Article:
Tending to our Grief

Just over a week ago I recorded a couple songs for use during a Holy Week Zoom service using my recorder and voice. It had been a while since I played or sang. The sound of the recorder and the feel of my voice was soothing – especially in the midst of a pandemic with constantly shifting ground. After I finished, I plopped down, leaned back into the love seat, and did what most people do when they finish a piece of the days work. I opened Facebook. The first visual in the feed was live footage of persons gathering in the chapel of Our Lady of Grace Benedictine monastery in Beech Grove, Indiana for evening prayers. I hit unmute immediately knowing the bells that always ring out calling persons to prayer there would be sounding. Unmute. Music to my ears. There they were, calling me in with the rest. 

This might not mean anything to most people. But as one who has had a seventeen year relationship with those gracious grounds and many of the sisters who live there it meant more than any word could ever hope to say. As one who has shared laughter and tears, affirmations and encouragements with thirty-three Protestant women from various denominations in a spiritual formation program and reunions there over all those years (and communications between times through group emails and Facebook) it meant the world. Much more than the sound of bells echoed in me. And as those sounds slowed into silence, it was just like every time I’d been there before with those bells being called in, gathered up, calmed and quieted down into something deep and wide, gentle and oh so dependable, holding me in a way I never tire of being held by Love. What more could I possibly ever ask for or want, let alone in the midst of a pandemic that has shook every bit of life so loose that precious things continue to fall out of my pockets, each one’s pockets, global pockets. Too many things – lost and leaving everyone with an uncertainty about whether they’ll be lost forever, or some day found, picked up, and put back. Who wouldn’t want to hear those bells starting right now?

I don’t know what else to call this, but some kind of “amazing grace moment”. Something big, soft and sacred found me in my lostness over all the losses, picked me up and put me back in her soft Divine pocket. Just with the picking up and putting in she was already patting me ever so gently saying, “It’s o.k. … I’ve got you.” Leaning back into the love seat, (Yes – I get the beautiful irony …) tears began to slowly stream down my face. I knew I needed them to, and so tried to just let them flow washing away all the brave fronts I didn’t even realize I’d let pile so high like inappropriate sand bags against a storm of grief that needed and deserved freedom to pass through. As the tears came the bells stopped. What moved us further into worship? The gentle soothing sound of a recorder, followed by a song. Perhaps my recorder and song earlier softened me enough to follow the bells into this music, all of it together summoning my grief to rise to where it needed in order to be tended.

Regardless of how it all came together, this was clearly my very personal moment turning to face, and more importantly embrace grief as a result of the pandemic. We’ve all just lost so much. Where do we start with the naming? Pretty much life as we knew it in most every dimension is gone or in transition. What have you lost? A loved one? Your routine? Your personal space at home? Your sense of safety? The ability to have a memorial service? Immediate dreams you had, or long term ones? If we are lucky, amidst the lost, we find these personal grieving moments. Or they find us. My best friend told me hers came when she received official word she would not return to her classroom again this year and so not see her students again in person. I’ve heard several stories now. Moments in varied form with the common theme of softening enough for grief to rise and tears to flow, as one by one we dare to let our heart say aloud, “I’m really not o.k. I’m tired of the loosening and fraying of the fabric of my life. And please don’t tell me about the learnings and benefits today. Or to stop whining, or look at the silver linings, though, or listen to people singing in Italy on balconies or to think of others worse off than me. Because today, I just need a moment. I need a personal moment to acknowledge my grief. I need to wear black and wail, for myself, others, and for a world that has lost loved ones, loved professions, routines and space, the physical presence of loved ones hugging and kissing and helping them, and so much more. I need to sit down or curl up, find my position of choice, and be held by Love as I cry a river till I’m ready to build a bridge and walk over it again.”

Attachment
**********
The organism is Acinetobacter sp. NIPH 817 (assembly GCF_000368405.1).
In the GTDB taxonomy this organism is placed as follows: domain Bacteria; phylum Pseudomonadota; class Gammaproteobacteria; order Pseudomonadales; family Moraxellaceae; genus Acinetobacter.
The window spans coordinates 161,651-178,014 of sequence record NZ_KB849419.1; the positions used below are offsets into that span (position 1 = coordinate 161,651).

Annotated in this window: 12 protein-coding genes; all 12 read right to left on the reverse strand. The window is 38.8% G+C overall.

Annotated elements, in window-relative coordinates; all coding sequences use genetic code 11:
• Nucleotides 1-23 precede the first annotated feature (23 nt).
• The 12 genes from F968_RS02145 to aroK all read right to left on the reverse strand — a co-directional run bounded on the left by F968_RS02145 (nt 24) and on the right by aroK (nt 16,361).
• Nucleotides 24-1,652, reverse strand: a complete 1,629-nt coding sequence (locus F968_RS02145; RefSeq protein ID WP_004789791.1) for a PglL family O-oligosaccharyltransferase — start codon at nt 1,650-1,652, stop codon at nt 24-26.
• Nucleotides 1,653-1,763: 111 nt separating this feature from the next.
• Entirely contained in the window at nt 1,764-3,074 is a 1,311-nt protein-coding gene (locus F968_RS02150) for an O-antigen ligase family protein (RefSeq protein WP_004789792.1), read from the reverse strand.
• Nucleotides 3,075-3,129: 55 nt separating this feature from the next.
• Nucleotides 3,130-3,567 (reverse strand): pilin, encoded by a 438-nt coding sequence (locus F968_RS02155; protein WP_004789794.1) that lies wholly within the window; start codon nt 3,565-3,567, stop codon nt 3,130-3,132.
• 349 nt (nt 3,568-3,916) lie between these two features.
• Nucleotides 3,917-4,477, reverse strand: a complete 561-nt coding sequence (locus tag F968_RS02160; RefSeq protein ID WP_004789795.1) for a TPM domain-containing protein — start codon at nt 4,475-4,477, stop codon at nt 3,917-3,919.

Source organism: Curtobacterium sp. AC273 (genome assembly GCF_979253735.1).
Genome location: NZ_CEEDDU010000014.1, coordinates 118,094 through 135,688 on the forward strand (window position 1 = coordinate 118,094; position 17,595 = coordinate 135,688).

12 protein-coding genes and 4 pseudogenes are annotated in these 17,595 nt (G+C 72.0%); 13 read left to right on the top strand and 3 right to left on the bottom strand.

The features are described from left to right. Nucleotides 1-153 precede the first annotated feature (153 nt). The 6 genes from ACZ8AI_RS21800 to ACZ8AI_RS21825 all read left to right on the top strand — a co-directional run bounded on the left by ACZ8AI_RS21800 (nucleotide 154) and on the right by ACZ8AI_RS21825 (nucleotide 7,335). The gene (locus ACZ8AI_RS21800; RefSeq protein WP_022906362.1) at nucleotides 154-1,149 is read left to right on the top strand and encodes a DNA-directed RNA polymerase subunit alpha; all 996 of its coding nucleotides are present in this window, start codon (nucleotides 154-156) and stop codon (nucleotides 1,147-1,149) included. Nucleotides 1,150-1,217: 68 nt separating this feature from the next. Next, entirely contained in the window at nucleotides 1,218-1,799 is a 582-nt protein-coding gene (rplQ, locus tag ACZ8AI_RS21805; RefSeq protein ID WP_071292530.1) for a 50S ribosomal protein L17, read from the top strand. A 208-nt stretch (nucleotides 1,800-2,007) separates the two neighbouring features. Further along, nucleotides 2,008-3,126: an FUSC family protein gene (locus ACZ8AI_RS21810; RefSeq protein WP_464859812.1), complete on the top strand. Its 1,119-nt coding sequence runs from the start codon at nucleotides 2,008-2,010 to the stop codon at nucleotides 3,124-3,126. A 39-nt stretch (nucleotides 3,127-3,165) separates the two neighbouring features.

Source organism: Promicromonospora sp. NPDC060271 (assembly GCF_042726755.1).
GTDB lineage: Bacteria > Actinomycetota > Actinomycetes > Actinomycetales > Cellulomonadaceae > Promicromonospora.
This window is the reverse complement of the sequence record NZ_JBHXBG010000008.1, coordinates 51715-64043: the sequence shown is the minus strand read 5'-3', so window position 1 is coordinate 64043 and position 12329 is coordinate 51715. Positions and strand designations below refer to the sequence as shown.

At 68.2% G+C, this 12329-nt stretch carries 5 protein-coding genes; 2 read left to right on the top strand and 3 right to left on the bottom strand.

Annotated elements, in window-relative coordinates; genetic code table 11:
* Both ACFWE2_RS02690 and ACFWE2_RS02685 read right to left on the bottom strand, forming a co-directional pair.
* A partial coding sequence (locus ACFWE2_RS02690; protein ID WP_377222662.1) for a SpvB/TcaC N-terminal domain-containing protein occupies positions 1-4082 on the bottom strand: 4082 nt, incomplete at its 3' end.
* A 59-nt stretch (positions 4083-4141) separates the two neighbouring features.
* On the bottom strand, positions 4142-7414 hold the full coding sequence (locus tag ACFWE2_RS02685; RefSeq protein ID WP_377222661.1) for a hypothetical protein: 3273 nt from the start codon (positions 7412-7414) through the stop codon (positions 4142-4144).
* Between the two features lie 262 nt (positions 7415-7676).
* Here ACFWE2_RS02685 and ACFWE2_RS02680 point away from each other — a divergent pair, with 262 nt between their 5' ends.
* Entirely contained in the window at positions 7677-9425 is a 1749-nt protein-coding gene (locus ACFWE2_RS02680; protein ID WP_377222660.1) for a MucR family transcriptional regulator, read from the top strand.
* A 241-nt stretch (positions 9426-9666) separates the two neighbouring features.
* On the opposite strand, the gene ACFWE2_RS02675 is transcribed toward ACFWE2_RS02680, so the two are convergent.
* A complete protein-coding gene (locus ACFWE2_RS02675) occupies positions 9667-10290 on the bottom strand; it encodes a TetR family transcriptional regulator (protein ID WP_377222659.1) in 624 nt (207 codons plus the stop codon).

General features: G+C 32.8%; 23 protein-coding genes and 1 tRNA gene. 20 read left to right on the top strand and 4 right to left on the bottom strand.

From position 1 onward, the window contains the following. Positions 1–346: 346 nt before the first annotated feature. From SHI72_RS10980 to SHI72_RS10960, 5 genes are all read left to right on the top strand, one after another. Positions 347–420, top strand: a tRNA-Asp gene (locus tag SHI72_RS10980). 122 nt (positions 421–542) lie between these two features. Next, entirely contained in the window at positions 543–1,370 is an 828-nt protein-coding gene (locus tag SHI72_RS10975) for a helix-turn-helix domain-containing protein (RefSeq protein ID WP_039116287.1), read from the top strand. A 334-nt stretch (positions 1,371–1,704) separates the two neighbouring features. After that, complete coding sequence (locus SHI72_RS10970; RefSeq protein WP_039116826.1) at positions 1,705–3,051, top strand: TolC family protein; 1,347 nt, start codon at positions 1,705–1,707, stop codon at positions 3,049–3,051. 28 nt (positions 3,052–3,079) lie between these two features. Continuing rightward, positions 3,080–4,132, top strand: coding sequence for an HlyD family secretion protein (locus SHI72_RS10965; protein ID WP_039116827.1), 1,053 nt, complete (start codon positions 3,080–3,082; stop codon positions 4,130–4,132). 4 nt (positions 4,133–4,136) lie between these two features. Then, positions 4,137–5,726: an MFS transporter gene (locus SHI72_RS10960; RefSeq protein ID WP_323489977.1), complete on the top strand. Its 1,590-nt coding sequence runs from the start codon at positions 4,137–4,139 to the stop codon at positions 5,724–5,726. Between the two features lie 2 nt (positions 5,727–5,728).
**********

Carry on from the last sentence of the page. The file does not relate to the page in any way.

To every single person out there … I hope you find your moment. Or it finds you. A moment where you slow down enough for grief to rise and with abandon allow brave fronts to fall with each tear so the storm you need to let come can make its way through. On any day, or multiple days, when recorders or songs or something else unexpectedly softens you, may you go with the flow and let Love gather you and all your grief into a holy pocket where there can be Divine patting, holding, tending. May you embrace your own grieving moments unapologetically, with abandon.

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